Thursday, May 12, 2016

Riding with Max Acie (Part 2)

The next morning we intended to part ways.

I was heading for Canmore. I had a job interview waiting for me, plus I wanted to live there. Canmore was surrounded by mountains and there were walking trails everywhere. My job interview was at a Canadian Tire. Not glamorous, but it was going to be money in the pocket until my next move. I don't remember if I asked Max, but however it happened, that morning over our hotel breakfast he asked me if I wanted to come to Edmonton.

"My mom has a ranch," he told me, "and she's looking for some hard-working guys."

“Hey I'm your man," I assured him. "I love working outside, and I'm looking for a job that's a little more challenging.”

“Well you can meet her,” he said, “and we'll see how she feels.”

I don't know why Max Acie was offering me this opportunity.

In retrospect, I don't know why Max did the things he did. They say hindsight is twenty-twenty and I believe that's true. For these events occurred over four or five days and I remained a little confused and on edge the whole time. The only thing leading me through was my intuition. If I hadn't trusted my gut, things might have turned out a lot worse.

It was late September and Max was driving. HB was up front and I was in the back listening to music through my headphones. We had to stop at a bank in Red Deer. Apparently Max and HB had gotten a mortgage from the TD Bank for a ranch in Fergus, Ontario. Only a hopscotch away from the town I grew up in. Small world.

We stopped in Red Deer at a CIBC where HB got a line of credit. The bank was on the outskirts of town, a newly paved area that was, as Max put it, a strip-mall for banks.

And he was right. All around us were banks and construction workers.

Max and HB spent at least two hours in the bank, which was a long time when one sits outside on the pavement.

I went inside once to find Max and HB sitting the lobby. They were waiting to meet with someone. I made a few jokes about stealing the iPad they were advertising (some promotional gimmick) then went back outside. It was a concrete jungle under construction. There wasn't anything to do but lay on the pavement and listen to my headphones. Max came out once, rummaged through the car, then went back inside. I continued to listening to headphones.

Finally the two came out and everything was settled. Whatever it was they were trying to settle. HB's line of credit? Whatever, let's go. I wanted to get to Edmonton and see this ranch. I wanted to start making money.

First things first - however - we needed to stop at some shit mall in Red Deer, not too far from the bank. I don't know why it was necessary to stop there, but HB and Max had it planted in their mind.

As I exited the car, I noticed Max and HB discussing an envelope full of a bunch of cash. Although it seemed like they both made an effort to hide it from me, I clearly saw an envelope with large bills. HB asked why he was bringing it and Max replied that he wasn't going to leave it in the car. They seemed on the verge of a fight. I ignored it.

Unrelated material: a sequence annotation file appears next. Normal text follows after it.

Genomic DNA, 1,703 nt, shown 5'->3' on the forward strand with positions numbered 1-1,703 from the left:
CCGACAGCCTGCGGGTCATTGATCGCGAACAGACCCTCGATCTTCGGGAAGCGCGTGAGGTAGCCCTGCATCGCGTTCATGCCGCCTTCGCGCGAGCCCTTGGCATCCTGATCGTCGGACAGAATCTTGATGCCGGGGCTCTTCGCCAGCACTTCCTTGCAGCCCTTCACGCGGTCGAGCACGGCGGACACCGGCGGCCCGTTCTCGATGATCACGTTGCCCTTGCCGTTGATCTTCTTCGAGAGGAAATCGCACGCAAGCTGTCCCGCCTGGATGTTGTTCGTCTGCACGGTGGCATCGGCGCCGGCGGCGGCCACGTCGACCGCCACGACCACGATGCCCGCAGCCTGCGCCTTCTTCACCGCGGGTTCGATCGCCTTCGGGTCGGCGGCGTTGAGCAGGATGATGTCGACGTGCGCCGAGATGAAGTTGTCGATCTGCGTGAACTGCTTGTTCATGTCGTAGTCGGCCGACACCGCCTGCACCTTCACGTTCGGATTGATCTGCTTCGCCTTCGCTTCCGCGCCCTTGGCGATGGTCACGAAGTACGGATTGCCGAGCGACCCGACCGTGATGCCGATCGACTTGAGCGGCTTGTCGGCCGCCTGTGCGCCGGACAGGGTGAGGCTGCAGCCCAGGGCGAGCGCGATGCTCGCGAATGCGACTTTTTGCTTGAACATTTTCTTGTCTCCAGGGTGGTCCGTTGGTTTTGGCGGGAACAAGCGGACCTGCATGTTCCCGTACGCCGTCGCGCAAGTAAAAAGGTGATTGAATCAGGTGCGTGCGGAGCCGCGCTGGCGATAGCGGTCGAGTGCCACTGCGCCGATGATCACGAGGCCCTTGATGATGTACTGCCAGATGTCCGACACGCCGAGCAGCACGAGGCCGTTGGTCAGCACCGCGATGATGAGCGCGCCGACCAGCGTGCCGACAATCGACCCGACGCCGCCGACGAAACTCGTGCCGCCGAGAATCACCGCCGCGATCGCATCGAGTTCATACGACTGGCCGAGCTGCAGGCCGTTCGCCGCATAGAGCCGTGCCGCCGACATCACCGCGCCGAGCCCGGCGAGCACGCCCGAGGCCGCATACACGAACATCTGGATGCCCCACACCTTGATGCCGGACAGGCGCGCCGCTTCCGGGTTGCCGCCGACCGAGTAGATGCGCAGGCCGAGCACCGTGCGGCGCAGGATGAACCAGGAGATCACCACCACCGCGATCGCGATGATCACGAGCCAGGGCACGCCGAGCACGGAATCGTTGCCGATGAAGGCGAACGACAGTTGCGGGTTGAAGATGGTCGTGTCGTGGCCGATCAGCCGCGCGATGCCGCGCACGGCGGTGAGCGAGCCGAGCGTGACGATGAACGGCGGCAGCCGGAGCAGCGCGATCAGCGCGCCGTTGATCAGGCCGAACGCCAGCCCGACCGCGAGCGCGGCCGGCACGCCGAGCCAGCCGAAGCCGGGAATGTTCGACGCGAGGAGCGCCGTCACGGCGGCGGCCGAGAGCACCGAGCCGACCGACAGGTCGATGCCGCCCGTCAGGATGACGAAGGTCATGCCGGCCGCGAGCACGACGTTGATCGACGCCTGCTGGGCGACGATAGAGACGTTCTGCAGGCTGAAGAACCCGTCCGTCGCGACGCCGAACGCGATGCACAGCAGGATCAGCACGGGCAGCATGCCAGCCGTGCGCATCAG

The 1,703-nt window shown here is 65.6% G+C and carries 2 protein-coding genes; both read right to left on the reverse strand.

In the mall my attitude changed drastically. I went from being bored and annoyed to grateful. At the time my only pair of pants were jeans I inherited from my little brother, so they cut off around my ankles. I was also wearing an old work shirt that was sun-stained from working outside all summer. HB was convinced that I needed a make-over and Max was willing to pay for the whole ordeal. They bought me a new outfit, including new shoes, and paid for a hair-cut.

When all was said and done, as we were leaving the mall, Max and HB looked at me in disbelief.

"He looks like a whole new person," HB said

"He really does," Max said, "You look so so different."

I caught my reflection in the doors. I looked preppy.

HB drove on the way to Edmonton. Max slept a bit and I observed my shoes from the backseat. They looked ridiculous. Like something from Back to the Future 2. I would be embarrassed if we visited an Alberta ranch and I was dressed like this. I was going to sell these shoes the first chance I got.

As we entered Edmonton from the South, Max pointed to his Mom's ranch. It was the first farm on the way in.

"She owns all this," he pointed to the left, "and most of this," he pointed to the right.

HB wasn't listening and I didn't believe him.

This was my second intuitive response to Max Acie, the first being back at the mall in Red Deer. When HB was gone we looked at engagement rings, but he was rude to the seller. And now this strange gut feeling. Prior to these couple instances, I hadn't really considered Max as anything but a friendly man who picked me up hitchhiking. He was wickedly funny, and was apparently a professional athlete which explained the hot girlfriend and all the money.

But since offering me the chance to work on his Mom's ranch, my future income became instantly entangled with Max Acie. I ignored the disbelief in my gut. I was content to spend another night in a hotel on a bill that wasn't mine. The next day we'd visit his mom.

But we didn't.

"Max and his Mom don't exactly get along," HB told me when we were alone.

"Have you met her?" I asked

"No," she said, "I haven't met anyone in his family. That's what this whole trip is supposed to be about."

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